Almost everyone should get vaccinated against COVID-19.
Individuals with a history of allergic reactions that are not related to vaccines or injectable therapies may receive a COVID-19 vaccine. For example, people who are allergic to food, pets, venom, pollen, latex, or oral medications should get vaccinated against COVID-19.
A very few people may be allergic to a component of one of the vaccines. Those individuals are usually recommended to receive a different type of COVID-19 vaccine. For example, people who cannot receive the Moderna or Pfizer vaccines may be recommended to receive the J&J vaccine. If you know you are allergic to an ingredient in some of the vaccines, talk to a special kind of doctor called an allergist-immunologist before receiving the vaccine.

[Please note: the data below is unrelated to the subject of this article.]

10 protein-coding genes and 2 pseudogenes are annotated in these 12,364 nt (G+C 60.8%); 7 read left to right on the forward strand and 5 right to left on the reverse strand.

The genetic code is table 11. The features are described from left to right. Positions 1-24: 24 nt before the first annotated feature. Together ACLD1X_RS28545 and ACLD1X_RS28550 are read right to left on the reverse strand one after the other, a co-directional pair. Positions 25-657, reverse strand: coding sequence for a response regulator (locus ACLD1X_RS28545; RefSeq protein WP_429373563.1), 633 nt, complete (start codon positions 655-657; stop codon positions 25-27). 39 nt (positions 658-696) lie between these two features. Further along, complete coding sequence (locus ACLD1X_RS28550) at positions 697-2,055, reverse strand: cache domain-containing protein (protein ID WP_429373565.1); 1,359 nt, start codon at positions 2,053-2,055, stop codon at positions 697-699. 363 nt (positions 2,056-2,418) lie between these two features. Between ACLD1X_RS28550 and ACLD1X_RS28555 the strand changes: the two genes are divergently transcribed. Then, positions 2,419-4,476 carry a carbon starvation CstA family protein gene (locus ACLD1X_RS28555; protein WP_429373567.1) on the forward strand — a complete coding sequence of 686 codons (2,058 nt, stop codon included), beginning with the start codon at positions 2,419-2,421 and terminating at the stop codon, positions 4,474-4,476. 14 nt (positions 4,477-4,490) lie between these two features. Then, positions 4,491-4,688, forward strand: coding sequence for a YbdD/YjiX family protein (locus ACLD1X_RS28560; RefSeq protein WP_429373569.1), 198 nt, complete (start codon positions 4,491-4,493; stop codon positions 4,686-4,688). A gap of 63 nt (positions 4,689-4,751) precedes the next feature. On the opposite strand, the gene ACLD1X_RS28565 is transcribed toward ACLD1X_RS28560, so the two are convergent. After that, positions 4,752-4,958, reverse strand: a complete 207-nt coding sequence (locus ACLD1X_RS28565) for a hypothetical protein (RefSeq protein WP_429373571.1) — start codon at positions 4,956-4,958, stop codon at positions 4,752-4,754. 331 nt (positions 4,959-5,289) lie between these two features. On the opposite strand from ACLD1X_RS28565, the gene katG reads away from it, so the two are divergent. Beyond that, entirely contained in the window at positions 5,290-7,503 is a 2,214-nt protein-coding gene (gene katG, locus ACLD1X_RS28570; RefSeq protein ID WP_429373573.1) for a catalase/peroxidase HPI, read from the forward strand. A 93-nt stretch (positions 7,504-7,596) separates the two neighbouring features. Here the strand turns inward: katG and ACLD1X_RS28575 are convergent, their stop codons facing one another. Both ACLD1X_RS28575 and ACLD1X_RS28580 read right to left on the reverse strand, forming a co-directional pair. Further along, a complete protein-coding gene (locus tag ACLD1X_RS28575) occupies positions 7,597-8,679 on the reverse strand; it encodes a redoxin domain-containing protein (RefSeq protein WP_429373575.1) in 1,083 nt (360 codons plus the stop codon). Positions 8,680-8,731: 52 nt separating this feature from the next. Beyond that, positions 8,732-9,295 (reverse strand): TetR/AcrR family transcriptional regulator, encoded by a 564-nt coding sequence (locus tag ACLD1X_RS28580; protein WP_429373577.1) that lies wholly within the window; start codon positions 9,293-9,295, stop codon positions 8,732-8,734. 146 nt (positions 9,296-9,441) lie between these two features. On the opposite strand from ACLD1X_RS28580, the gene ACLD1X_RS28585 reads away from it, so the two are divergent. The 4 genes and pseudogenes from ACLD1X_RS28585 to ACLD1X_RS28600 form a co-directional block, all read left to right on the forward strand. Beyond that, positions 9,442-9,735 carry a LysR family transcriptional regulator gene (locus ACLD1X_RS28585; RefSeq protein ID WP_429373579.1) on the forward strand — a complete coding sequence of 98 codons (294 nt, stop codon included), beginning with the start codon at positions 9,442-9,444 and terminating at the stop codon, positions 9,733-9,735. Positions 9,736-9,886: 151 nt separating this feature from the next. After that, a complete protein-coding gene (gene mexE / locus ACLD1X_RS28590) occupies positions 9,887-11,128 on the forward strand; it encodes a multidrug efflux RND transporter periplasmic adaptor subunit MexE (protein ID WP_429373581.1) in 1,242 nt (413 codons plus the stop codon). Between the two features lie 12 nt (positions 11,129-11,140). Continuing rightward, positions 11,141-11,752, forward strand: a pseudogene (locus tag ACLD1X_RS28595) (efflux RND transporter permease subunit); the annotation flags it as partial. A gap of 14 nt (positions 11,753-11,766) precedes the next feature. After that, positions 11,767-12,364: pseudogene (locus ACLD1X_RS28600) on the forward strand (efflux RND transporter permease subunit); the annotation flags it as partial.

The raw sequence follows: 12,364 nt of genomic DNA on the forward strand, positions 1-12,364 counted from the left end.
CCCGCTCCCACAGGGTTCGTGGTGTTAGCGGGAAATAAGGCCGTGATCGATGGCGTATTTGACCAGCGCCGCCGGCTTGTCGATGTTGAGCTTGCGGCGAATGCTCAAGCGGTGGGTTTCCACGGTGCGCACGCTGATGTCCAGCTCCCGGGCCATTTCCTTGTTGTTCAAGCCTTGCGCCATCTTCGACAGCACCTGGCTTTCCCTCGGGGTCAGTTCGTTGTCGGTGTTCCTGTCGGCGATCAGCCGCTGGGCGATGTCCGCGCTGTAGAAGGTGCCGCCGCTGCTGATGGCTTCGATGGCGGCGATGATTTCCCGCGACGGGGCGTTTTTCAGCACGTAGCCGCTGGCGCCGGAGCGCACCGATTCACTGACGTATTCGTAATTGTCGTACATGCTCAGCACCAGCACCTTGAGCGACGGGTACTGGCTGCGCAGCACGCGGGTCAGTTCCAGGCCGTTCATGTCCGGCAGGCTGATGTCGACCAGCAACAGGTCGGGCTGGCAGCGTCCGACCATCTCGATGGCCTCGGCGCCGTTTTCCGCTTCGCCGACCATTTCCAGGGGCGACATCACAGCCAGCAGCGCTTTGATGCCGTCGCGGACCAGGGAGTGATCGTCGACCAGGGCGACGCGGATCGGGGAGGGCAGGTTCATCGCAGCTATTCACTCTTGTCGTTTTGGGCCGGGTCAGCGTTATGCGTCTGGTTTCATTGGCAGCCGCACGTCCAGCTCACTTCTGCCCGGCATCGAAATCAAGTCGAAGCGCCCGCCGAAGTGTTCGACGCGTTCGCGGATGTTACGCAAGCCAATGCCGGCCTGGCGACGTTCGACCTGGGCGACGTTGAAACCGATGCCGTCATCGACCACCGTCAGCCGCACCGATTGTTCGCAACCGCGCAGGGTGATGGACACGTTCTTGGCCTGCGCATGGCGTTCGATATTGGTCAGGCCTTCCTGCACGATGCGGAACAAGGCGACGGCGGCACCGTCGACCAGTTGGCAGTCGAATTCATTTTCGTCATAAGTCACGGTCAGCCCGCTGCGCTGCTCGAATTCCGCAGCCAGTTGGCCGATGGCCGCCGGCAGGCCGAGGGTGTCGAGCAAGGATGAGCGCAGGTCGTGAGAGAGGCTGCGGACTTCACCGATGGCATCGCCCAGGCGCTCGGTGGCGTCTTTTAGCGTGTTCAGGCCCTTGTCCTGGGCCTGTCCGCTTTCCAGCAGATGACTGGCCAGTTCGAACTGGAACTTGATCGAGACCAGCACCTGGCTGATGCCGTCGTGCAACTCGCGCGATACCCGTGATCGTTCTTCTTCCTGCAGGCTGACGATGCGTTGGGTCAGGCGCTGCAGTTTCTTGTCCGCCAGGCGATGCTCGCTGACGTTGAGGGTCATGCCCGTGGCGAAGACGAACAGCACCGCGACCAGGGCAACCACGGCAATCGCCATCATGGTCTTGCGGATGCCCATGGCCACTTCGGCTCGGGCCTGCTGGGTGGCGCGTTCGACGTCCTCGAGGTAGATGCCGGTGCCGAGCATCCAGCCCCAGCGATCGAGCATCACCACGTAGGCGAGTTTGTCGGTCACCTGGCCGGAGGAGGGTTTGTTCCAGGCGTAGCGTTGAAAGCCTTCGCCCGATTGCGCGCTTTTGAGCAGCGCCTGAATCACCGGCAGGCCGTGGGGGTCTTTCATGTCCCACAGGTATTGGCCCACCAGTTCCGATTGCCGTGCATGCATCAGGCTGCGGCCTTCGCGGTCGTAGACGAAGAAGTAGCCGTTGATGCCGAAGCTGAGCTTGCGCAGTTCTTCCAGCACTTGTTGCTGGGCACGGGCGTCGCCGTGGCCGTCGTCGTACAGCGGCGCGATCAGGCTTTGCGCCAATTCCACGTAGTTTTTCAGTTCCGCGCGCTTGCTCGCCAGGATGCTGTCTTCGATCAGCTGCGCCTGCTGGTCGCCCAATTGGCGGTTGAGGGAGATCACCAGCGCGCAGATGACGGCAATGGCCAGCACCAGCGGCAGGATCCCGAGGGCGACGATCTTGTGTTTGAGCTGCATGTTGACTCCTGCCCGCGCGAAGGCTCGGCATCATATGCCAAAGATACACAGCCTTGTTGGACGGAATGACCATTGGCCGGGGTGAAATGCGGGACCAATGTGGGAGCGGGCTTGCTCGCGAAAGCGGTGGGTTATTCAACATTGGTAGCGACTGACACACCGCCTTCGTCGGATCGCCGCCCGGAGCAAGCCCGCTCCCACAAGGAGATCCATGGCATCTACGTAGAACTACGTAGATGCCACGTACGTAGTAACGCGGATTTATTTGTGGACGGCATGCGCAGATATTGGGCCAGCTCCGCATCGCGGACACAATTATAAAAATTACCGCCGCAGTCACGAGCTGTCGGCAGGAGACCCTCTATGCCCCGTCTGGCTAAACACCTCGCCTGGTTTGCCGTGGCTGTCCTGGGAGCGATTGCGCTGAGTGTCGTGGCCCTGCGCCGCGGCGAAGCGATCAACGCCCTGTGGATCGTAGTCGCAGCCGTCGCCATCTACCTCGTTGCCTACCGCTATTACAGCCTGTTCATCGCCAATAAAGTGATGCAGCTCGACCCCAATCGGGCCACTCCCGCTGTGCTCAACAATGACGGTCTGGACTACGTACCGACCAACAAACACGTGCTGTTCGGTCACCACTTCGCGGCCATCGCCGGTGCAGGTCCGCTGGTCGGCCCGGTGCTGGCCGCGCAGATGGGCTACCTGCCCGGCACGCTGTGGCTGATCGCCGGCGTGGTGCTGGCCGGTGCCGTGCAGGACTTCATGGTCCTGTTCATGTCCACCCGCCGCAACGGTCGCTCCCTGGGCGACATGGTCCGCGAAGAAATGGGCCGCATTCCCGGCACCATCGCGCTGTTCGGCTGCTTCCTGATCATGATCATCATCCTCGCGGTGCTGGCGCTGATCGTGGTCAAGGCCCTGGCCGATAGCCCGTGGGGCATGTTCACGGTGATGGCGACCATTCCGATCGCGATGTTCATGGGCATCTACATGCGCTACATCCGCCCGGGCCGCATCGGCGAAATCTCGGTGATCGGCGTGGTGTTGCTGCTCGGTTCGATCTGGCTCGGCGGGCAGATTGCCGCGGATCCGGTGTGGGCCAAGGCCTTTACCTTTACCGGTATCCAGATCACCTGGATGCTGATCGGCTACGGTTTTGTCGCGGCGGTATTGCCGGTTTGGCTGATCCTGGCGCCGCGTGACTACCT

If you had a severe reaction to a different vaccine (not COVID-19) or injectable medication in the past, also talk to your doctor before getting vaccinated against COVID-19.
Individuals who have been diagnosed with COVID-19 can be vaccinated once they have recovered and at least 10 days have passed since their diagnosis. This applies to any COVID-19 vaccination, including boosters.
Individuals who received passive antibody (monoclonal antibodies or convalescent serum) as treatment for COVID-19 should defer vaccination for at least 90 days after antibody therapy.